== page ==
A Cesarean section, Sectio Caesarea in medical terms, or C-section for short, was once thought to be an emergency measure for life-threatening situations during childbirth, of both mother and baby. A C-section carried out at the request of the mother, basically did not exist thirty years ago. At that time, the risk of surgery was estimated to be even higher than that of a normal birth. At the beginning of the nineties, C-sections accounted for about 15% of births in Germany. The average today is between 17% and 50%. In Europe, the average is 37%, with Sweden and Finland being the exception with an average rate of 16%.
Why are there more and more births by C-section?
There are complex reasons and assumptions about why this rate has increased so much in only 25 years. The WHO found in an investigation that only 10 – 15% of C-sections were medically necessary.
After hearing these statistics, one may assume that the increase of C-sections in Germany is based on the increased desire and demand for this procedure. However, only 2% of C-sections are performed at the request of the mother. The most plausible reason is thus a change in evaluating the risks for mother and child, and a change in the risk-benefit assessment. At the same time, the anesthesia and surgical techniques have changed a lot. Additionally, trained obstetricians are more likely to opt for a C-section to avoid risk, and thereby opt for a more defensive obstetric approach.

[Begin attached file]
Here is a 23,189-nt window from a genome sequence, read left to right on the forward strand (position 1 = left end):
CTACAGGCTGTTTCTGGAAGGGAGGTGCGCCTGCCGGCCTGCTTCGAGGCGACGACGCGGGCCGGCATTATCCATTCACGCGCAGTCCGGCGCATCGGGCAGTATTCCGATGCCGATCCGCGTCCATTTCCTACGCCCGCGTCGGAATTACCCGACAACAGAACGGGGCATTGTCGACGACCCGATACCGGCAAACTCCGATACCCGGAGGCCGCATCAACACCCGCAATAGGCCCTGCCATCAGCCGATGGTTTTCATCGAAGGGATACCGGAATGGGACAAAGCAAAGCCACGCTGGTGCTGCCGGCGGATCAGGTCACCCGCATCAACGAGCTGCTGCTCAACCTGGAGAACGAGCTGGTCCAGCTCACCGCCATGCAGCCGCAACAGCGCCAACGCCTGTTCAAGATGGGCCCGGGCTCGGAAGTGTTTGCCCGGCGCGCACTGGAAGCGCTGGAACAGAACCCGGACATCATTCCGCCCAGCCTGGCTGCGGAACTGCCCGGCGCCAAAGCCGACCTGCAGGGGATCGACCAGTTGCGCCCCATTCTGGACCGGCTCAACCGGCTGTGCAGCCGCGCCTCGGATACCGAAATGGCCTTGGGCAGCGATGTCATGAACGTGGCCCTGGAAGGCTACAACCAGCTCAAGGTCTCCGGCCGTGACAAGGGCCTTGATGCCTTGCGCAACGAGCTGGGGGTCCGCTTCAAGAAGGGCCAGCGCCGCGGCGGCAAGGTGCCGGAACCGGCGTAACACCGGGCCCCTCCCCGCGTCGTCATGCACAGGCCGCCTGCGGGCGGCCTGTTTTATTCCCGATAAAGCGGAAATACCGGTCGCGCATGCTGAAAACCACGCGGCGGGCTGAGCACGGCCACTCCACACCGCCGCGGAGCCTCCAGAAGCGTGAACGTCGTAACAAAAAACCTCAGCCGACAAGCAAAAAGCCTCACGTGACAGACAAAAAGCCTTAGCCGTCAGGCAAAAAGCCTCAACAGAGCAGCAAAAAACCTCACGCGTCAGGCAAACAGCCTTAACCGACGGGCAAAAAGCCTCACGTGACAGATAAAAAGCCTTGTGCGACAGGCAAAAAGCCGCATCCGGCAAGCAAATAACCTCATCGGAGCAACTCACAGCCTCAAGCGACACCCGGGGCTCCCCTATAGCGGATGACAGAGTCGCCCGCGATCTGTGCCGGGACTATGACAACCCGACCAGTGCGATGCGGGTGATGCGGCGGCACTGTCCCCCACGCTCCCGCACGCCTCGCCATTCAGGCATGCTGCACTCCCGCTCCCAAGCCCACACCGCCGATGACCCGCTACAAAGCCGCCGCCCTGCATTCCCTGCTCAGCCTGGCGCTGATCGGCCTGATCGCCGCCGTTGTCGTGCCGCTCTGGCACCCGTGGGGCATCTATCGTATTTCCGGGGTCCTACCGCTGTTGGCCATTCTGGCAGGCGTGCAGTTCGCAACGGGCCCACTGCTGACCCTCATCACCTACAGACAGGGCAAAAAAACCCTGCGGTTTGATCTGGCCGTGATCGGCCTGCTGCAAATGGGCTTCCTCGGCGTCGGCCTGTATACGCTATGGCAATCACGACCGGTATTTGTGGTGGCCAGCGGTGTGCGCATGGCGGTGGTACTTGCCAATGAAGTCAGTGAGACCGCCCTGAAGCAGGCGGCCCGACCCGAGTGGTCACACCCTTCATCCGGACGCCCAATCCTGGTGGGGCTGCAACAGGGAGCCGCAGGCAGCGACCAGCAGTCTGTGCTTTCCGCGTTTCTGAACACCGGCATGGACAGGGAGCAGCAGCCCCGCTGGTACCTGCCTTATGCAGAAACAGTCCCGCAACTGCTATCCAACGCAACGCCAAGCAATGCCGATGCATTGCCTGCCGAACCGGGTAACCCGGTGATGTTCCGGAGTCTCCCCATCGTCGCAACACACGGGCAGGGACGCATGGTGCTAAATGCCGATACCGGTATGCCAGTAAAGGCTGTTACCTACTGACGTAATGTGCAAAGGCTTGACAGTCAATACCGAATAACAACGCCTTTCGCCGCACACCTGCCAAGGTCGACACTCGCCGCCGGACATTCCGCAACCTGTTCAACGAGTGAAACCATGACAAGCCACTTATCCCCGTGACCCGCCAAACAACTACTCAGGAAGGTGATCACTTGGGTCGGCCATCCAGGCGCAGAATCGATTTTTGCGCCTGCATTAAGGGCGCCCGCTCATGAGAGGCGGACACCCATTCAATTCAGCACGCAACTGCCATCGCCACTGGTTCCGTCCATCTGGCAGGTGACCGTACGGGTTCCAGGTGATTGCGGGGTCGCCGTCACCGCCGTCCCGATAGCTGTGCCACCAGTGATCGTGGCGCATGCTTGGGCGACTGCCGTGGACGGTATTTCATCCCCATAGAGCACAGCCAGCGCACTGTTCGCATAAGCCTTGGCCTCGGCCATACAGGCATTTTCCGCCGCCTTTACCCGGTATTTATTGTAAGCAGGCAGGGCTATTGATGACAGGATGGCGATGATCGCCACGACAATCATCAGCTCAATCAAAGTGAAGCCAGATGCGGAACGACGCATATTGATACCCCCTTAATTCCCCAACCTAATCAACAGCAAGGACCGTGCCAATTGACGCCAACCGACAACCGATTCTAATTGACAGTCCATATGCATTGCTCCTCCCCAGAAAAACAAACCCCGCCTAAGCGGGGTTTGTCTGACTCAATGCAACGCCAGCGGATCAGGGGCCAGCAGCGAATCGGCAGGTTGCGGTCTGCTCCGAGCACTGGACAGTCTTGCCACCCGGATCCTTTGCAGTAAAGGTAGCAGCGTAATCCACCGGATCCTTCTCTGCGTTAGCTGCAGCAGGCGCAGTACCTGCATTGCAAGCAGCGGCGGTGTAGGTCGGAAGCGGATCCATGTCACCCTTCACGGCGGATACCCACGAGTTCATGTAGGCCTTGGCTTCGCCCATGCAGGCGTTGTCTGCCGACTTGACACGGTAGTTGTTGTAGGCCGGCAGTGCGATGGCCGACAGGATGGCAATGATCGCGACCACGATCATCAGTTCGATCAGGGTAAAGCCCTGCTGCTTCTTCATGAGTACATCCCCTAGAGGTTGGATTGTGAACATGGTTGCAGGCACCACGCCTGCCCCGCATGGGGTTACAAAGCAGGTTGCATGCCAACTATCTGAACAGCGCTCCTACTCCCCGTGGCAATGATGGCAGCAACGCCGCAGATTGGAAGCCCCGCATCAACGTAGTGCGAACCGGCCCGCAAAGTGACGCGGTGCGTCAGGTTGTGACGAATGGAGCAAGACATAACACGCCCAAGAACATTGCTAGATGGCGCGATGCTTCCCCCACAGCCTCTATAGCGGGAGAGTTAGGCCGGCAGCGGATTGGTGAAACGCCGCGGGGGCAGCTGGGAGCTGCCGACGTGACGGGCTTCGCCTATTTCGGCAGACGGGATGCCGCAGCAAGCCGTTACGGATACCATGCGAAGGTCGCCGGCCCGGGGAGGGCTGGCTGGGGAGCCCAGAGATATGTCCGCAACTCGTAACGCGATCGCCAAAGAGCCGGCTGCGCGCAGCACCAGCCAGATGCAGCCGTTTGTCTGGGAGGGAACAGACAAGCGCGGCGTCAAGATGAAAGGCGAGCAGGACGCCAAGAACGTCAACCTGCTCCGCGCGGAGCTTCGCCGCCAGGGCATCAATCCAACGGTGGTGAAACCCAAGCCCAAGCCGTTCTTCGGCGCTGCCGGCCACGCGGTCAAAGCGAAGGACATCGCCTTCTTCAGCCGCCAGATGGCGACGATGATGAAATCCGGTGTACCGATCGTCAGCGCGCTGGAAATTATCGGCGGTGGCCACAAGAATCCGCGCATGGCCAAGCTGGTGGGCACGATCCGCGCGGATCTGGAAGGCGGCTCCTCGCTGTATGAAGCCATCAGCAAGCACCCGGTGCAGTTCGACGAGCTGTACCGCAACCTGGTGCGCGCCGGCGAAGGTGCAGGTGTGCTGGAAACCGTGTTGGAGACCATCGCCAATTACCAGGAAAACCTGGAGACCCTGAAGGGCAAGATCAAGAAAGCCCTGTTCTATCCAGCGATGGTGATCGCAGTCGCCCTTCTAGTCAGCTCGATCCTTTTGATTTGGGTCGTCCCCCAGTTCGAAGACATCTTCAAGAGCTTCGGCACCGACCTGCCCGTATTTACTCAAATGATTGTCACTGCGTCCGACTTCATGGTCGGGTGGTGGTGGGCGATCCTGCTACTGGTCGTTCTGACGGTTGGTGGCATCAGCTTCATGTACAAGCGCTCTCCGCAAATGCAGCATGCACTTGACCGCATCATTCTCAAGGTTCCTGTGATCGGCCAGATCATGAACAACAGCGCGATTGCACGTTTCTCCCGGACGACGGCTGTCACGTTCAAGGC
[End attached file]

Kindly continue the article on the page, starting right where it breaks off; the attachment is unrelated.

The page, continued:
Furthermore, the assessment of high-risk pregnancies, advanced maternal age and an increase in average weight of mothers in industrialized countries may have played a role in the increase of C-sections.
The methods of performing C-sections has also changed: In Germany, all hospitals now practice “the gentle cesarean section according to Misgav-Laadach.” This surgical method makes much less use of sharp surgical tools; the mother’s tissue is rather stretched with the hands instead. This causes less injuries, reduces the necessary recovery time for the mom, and there is significantly less pain involved.
How to prepare for a planned birth by C-section: